This is a book about North Carolina and a little church group there and a family that has a lot of bad stuff happen to them.
Book bloggers, many that I like a lot and who usually don't steer me wrong, raved about this book and so I've been meaning to read it for ages. (It showed up unsolicited last year I guess) I finally decided to take the plunge. I liked the book but I don't think I liked it as much as I wish I did. I mean it should have been right up my ally but then it wasn't.
A Land More Kind Than Home is told from three different points of view--Jess's (a young boy) point of view, an older lady in the church, and the sheriff. To be honest, I don't even really know why this choice was made except that there was some information that had to be dispensed in that way. Some context if you will. Anyway, Jesse has an older brother, Christopher, who doesn't speak but one day he sees something he shouldn't which leads to a chain of very tragic and unfortunate events.
Objectively speaking, this is a good book. It's well written, it evokes a sense of place, it works with its subject matter very effectively using the crates of snakes as symbols of the dark and scary parts of ourselves, our secrets, and our past. I just never really connected with it in the way that I wanted to. I felt like I somewhat reasonably predicted the trajectory of events and some of the stuff that got set up never really built into anything intriguing. So...I don't know. It's a good solid book, just not one I ended up loving.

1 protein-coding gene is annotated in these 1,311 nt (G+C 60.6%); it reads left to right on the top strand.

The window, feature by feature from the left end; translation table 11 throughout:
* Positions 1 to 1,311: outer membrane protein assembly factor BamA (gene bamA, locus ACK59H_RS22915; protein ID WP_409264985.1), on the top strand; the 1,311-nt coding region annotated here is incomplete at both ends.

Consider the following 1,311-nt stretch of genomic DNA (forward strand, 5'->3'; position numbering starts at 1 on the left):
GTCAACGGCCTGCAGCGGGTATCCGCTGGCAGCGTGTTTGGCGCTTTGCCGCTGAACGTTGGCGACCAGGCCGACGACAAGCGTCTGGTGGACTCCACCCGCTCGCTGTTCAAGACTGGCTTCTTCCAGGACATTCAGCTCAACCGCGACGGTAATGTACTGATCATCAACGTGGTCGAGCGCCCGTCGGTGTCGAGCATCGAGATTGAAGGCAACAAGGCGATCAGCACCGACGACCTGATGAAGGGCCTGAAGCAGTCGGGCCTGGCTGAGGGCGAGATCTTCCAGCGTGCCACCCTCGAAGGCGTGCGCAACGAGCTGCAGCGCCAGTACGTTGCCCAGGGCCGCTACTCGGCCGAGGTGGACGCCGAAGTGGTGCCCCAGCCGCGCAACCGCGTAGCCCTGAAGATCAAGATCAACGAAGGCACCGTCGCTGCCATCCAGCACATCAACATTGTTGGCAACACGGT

ALSO, the charismatic cult leader/pastor dude was from Toccoa where he did a bunch of bad stuff. I always love stumbling across references to Toccoa of course, so it's noteworthy even if it was the place where he did a lot of really bad stuff.
Anyway, I guess I felt like the book didn't delve into the hows and whys of the belief of the little church group enough. I was just reading something where the author said he wanted to explore people who believe something to death but I don't feel like this book is really about belief at all strangely enough.
Anyway, a lot of other people liked it a lot more than I did. And you know, I didn't hate it or anything it just wasn't a book that intrigued me, or made me think about things differently or that got under my skin or whatever.
Source of Book: Review copy received from publisher
Publisher: William Morrow